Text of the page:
New Zealand Prime Minister Christopher Luxon has been warned that Māori will not sit by without a fight if the government attempts to meddle with te Tiriti o Waitangi.
As politicians of all stripes have flocked to Rātana near Whanganui, it was a rare chance for Māori to address politicians directly on the pae — something that holds extra weight this year, because the annual celebrations come so soon after last weekend’s national hui.
Among those in attendance were Labour and Green MPs, Prime Minister Luxon, Deputy Prime Minister Winston Peters, and Fisheries Minister Shane Jones, while Te Pāti Māori were welcomed on Tuesday. ACT did not have a representative there.
Rāhui Papa, a representative of the Kiingitanga and Waikato-Tainui, said they were watching the rhetoric coming out of the Beehive very closely.
“Quite frankly, te iwi Māori — and the hui at Turangawaewae confirmed, the hui here at Rātana has confirmed — that if there is any measure of meddling with Te Tiriti o Waitangi, Māori will not sit idly by.
“The message is: The Tiriti o Waitangi is sacrosanct in the view of te ao Māori. We truly believe that the only treaty in town is the one that was written in the indigenous language.”
Amid a climate of concern over the Treaty Principles legislation, Luxon is calling for calm over a bill he himself has said feels divisive.
Government ‘will honour the Treaty’
“The government has no plans and never has had plans to amend or revise the Treaty, or the Treaty settlements that we have all worked so hard together to achieve.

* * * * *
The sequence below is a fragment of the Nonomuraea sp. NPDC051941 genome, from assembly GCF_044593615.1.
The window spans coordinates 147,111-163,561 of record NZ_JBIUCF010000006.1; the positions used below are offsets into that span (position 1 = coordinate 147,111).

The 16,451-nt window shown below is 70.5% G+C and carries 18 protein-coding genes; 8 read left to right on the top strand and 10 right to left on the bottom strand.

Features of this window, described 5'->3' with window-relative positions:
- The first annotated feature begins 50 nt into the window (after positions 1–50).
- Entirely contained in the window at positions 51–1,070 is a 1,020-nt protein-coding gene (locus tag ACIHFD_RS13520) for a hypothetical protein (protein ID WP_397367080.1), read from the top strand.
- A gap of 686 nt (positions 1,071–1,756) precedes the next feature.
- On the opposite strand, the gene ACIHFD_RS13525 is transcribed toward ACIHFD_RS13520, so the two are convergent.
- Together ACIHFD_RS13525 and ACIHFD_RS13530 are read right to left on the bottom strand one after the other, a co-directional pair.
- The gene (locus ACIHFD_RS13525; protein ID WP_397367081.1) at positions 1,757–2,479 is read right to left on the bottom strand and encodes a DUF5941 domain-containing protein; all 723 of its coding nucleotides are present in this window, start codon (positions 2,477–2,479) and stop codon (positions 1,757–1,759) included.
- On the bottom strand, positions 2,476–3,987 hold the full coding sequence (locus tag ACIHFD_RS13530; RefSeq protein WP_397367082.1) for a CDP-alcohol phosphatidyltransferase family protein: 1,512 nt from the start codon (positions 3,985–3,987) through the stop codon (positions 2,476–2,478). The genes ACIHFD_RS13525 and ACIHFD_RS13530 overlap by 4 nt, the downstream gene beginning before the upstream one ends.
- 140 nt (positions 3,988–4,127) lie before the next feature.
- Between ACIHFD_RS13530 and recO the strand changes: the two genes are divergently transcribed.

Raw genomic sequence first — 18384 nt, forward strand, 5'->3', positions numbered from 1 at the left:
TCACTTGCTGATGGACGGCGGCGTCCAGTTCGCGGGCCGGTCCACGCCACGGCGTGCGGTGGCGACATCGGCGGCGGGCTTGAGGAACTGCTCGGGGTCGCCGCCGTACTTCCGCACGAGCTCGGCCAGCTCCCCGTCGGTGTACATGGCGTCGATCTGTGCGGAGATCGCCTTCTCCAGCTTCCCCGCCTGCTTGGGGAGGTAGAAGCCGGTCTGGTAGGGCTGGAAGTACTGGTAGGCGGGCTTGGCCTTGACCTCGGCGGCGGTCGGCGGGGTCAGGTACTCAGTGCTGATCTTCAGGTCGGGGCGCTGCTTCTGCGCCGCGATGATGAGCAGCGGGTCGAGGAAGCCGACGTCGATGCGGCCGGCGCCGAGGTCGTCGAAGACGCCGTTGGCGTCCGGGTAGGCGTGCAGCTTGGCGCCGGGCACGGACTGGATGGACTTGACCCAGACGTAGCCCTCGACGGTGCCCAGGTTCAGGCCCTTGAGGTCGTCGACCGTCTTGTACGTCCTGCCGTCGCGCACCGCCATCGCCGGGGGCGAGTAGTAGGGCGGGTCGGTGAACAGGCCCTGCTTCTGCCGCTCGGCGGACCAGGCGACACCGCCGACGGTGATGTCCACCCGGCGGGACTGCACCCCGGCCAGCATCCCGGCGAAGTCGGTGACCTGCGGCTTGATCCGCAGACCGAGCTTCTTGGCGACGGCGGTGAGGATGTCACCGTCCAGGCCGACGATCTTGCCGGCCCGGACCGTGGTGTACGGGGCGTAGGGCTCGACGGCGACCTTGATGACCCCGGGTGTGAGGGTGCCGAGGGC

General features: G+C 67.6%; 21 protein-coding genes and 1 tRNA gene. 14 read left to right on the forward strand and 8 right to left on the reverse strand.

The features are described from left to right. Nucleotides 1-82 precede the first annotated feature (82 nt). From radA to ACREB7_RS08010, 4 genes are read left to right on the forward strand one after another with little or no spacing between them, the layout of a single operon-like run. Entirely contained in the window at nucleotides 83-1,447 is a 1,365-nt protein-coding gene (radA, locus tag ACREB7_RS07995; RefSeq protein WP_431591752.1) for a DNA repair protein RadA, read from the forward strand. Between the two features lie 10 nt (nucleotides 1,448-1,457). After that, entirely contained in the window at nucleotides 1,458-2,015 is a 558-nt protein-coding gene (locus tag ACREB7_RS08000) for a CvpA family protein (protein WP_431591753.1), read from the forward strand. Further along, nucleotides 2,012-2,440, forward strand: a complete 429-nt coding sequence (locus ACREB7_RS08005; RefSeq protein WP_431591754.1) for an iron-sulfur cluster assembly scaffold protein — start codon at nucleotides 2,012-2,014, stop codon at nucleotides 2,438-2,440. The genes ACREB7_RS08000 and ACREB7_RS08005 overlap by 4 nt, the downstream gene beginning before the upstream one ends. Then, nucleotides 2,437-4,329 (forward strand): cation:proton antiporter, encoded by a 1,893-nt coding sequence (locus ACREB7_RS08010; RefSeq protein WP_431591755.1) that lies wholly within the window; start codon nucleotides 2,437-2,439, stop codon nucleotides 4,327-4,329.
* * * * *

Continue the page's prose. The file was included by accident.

“The government will honour the Treaty.”
His speech to the Rātana faithful largely a speech to all Māori — and focusing on his favourite word: outcomes.
“Ours will be a government with goals for better healthcare, better school achievement, and less welfare dependency.
“When I talk about wanting better outcomes, I’m not talking about giving out hand-outs to close the gaps. I want to improve the opportunities so that people who are prepared to get to work and work hard, can make the most of their opportunities and get ahead.”
Ratana representative Kamaka Manuel told the government that promise of better outcomes was hard to believe.
“What we do see is the first part of the word ‘outcomes’ — or like ‘Māori out’ — and we’re left with the last part: ‘how come’.”
Māori outcomes ‘gone backwards’
He once again reiterated his claim that outcomes for Māori had gone backwards under Labour, and that National had “no intention and no commitment” to take ACT’s Treaty Principles Bill beyond a first reading.
There may be no commitment or intention at this point to do so, but Luxon has repeatedly refused to categorically rule out further support for it.
“It’s consistent with our coalition agreements, we have said and I don’t know how to be any clearer about it, there is no commitment to support it beyond the first reading.”
He was asked by reporters if he would say National would clearly say they would not support it further, but Luxon again said there was “no intention, no commitment”.